By leaching essential nutrients from top soil, acid rain threatens forests in more ways than previously thought
ion, K1+-potassium ion, Mg2+-magnesium ion, H+-hydrogen
ion, H2SO4-sulphuric acid, HNo3-nitric acid; Black
arrow-precipitation derived nutrients, Red arrow-rock derived nutrients
Source: University of California (www.info.ucr.edu/cgi_bin/display.cgi) as viewed on July
rain leaches essential metal nutrients such as potassium, calcium and magnesium from the top soil, posing a far graver threat to forests than previously estimated. This was discovered by Martin Kennedy, a scientist at the us
-based University of California, and his colleagues.
The researchers experimented on trees in the unpolluted forests of southern Chile. "We went to the cleanest atmosphere on Earth so that we could find the closest thing to a long-term sustainable forest," Kennedy said. "There, we sampled soils, stream water, rain and plants, and analysed the strontium isotope composition of each one." Strontium isotopes indicate very accurately which fraction of nutrient comes from rain and which fraction comes from the rock. "We found that in the dominant tree species -- the southern beech -- approximately 90 per cent of the strontium, and other similar nutrient elements were brought in by the rain and did not come from soil or rocks, as just about everyone had assumed," said Kennedy.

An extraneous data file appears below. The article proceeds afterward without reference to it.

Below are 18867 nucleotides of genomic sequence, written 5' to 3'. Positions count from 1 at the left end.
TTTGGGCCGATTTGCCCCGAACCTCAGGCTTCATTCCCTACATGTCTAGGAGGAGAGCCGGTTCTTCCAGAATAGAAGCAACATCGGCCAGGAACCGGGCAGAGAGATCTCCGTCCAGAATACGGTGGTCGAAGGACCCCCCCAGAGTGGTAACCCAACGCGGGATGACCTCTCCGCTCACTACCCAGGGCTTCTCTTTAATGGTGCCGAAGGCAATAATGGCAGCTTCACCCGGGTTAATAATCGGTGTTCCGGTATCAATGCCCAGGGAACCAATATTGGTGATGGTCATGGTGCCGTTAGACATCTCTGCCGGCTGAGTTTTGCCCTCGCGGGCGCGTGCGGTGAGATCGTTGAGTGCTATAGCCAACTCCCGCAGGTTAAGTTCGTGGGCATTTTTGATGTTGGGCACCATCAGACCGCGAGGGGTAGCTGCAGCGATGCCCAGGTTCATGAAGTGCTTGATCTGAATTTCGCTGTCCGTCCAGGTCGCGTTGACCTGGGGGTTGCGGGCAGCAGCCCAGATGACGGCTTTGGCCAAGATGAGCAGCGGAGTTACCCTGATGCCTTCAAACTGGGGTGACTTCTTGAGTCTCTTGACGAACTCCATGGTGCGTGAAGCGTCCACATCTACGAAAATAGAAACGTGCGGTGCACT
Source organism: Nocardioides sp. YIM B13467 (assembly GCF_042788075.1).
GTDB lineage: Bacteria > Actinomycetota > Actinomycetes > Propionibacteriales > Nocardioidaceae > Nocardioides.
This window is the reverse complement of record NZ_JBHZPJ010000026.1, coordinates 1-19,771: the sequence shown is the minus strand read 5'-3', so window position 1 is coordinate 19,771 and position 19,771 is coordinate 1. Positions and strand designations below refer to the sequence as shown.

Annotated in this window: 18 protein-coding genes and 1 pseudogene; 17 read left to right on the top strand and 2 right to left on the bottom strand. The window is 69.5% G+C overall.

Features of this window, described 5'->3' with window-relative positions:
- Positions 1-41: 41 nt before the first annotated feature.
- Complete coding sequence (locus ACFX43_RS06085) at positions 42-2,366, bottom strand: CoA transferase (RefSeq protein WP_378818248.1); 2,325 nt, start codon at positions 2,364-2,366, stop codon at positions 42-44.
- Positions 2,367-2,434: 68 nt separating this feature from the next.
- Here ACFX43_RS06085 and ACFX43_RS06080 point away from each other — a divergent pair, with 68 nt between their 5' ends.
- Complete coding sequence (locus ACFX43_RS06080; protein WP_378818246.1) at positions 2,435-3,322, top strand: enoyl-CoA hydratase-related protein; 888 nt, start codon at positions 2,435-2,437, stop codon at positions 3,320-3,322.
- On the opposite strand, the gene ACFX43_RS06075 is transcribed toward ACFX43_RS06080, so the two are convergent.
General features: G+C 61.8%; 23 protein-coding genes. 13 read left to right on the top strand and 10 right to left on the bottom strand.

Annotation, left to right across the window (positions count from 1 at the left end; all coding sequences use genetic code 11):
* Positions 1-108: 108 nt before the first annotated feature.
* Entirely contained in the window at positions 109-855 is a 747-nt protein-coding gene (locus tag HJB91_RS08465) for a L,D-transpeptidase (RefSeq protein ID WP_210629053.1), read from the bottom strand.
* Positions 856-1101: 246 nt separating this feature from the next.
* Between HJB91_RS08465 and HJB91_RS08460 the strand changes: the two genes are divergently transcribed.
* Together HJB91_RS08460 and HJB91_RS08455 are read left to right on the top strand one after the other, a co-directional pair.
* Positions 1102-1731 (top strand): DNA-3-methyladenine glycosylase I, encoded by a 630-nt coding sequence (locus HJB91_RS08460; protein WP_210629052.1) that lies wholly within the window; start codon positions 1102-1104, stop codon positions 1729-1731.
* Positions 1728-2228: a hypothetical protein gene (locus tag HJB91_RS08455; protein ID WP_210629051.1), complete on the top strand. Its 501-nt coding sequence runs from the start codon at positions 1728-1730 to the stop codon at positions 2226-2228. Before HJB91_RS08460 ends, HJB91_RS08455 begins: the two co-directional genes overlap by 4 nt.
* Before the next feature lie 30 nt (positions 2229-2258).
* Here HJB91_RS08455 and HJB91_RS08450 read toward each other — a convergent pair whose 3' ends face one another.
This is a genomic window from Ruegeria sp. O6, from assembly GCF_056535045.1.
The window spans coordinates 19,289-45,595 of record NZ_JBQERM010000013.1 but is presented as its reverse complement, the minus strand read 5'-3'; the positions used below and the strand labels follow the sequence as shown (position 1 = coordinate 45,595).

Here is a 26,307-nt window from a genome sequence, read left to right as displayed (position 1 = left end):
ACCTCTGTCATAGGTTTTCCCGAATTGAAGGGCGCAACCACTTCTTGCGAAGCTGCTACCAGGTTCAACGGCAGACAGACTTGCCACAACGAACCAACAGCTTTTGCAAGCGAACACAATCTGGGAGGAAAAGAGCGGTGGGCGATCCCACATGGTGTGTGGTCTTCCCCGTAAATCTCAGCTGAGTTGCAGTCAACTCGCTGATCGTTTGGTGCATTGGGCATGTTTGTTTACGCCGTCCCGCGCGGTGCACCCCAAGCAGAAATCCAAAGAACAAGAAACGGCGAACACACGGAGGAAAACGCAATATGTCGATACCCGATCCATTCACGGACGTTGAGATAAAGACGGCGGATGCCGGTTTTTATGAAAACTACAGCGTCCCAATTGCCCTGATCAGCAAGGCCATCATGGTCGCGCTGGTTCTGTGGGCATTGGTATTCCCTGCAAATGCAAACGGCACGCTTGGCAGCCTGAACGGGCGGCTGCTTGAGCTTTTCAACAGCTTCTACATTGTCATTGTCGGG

The researchers also applied a distinctive artificial chemical tracer to the soil in a small portion of the forest. The tracer mimics the natural nutrients in the soil and trees with the advantage that it can be measured and observed as it moves throughout the soil-plant system. By sampling the tree parts and soil over a period of time, and by analysing the samples of the tracer, the scientists found that within three years most of the tracer was quickly leached from the top soil. The loss of this element within such a short amount of time surprised the researchers because it implies that a far smaller pool of nutrients is available to the trees from the upper soil than they had imagined.
The researchers say that the small size of the upper nutrient pool has important implications for forests influenced by industries. "Our study not only challenges the dominant paradigm that rocks and soil mineral weathering provide a majority of some important plant nutrients," said Kennedy, "but it also proposes that acid rain is a much bigger problem, potentially, than we had ever imagined."
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